Pete executed a perfect three-point turn, but his instructor failed him on principal."Reno is the working man's Vegas" -EBass

After a hot freeway commute and a cool blast through some nice SoCal canyons, we make our way onto the comparatively deserted Hwy 101. Though we're only two hours into the ride, we've already determined which bike carries the big stick, as it seems the ZZR1200's rider has decided to press the "Hyperspace" button and the rest of us are sucking his exhaust fumes while his taillights quickly disappear over the horizon. Luckily, he must stop for gas before anyone else and we catch him in Ojai, where we fuel-up before riding Hwy 33 over the mountains and through the Los Padres National Forrest.

As we climb Hwy 33 into the mountains, the FJR feels particularly well balanced, its motor allowing it to accelerate out of corners almost as hard as the ZZR, while being significantly more refined and comfortable to ride. Meanwhile, the BMW K1200GT and Honda ST1300 are busy making their own good impressions. The K bike's chassis and suspension giving it the ability to smoothly track through rough corners, earning it praises like "Solid" and "Stout", while the ST1300 is happily blasting along in one gear, using the healthy midrange of its 1,261cc V-Four to whisk it through corners and up the next straight with a minimum of effort. Though its motor is working harder to keep up, the BMW R1150RT is maintaining a rapid pace, while its rider enjoys the light steering and confidence inspiring handling, all while relaxing in the most comfortable cockpit of the bunch. At the opposite end of the spectrum, the Sprint ST rider is having a blast listening to the sonorous notes emanating from the intake and exhaust, while enjoying the Triumph's sportbike handling and gearbox.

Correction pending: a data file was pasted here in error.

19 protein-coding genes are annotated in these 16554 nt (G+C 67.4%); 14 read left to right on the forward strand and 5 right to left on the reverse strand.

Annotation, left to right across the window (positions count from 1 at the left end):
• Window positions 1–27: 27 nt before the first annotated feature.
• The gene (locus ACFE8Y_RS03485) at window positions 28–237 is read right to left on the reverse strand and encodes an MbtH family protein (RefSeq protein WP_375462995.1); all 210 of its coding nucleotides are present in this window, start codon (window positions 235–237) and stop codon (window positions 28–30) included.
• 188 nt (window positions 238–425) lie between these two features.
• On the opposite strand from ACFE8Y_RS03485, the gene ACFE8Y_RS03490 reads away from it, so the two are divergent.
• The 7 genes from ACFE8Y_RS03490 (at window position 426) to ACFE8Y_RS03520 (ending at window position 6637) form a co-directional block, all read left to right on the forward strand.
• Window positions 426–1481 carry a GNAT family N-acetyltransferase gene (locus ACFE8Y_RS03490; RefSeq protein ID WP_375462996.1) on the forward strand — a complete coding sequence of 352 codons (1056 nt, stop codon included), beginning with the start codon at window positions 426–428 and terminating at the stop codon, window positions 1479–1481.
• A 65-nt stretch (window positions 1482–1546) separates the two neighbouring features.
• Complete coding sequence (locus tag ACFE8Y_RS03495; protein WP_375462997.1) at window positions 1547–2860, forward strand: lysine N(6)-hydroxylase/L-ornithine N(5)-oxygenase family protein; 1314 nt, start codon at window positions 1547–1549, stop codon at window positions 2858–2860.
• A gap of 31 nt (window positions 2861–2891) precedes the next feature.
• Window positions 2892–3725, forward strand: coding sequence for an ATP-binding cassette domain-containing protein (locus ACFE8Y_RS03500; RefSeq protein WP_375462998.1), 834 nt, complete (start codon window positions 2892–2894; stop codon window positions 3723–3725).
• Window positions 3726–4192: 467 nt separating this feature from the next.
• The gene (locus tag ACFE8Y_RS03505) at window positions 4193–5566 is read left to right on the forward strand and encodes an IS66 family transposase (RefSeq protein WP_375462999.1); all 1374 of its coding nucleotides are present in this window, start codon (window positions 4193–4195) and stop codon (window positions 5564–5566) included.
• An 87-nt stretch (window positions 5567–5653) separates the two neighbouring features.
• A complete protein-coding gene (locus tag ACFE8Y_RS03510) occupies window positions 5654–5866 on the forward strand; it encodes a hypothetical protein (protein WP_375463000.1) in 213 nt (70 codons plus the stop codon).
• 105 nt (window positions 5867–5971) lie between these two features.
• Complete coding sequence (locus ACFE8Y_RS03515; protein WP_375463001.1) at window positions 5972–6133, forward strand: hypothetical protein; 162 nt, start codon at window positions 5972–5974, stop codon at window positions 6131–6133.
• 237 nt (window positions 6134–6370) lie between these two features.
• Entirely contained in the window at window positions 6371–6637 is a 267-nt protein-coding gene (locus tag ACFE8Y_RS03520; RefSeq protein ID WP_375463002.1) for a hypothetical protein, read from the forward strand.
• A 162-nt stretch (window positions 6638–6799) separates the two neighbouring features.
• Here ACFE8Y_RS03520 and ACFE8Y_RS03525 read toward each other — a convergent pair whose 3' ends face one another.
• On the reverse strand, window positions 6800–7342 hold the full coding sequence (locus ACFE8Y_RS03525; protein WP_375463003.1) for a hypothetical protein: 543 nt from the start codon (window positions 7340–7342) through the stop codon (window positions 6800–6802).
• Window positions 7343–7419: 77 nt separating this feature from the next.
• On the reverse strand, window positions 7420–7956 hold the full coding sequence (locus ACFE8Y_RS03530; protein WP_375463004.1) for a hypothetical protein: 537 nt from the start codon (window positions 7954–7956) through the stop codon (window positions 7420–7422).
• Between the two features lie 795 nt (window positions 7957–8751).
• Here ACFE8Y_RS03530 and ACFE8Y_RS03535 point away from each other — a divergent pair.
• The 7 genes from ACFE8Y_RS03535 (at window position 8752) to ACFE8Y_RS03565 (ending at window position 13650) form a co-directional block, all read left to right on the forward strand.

"Mullets are hair helmets. Ride safe!" -Buzz (after noticing a plethora of mullet wearing men and women in Reno)

On the way down the back side of Hwy 33, the FJR seems a bit less planted and its steering has taken on a very light feel in comparison to the other bikes. However, the FJR's excellent brakes and comfortable riding position ensure that there is a minimum of drama on this long descent. Though the BMW R 1150 is also a light steering bike, it doesn't seem to lose as much composure on the descent, as long as the rider takes it easy on the rear brake pedal. Like the sensitive throttle on the ST 1300, the R1150's rear brake rewards a smooth application. If you apply too much pressure to the pedal, the RT will nosedive            as though you just grabbed a hearty handful of front brake. This can be a mere annoyance or in the right (wrong) circumstances an embarrassing and potentially dangerous moment.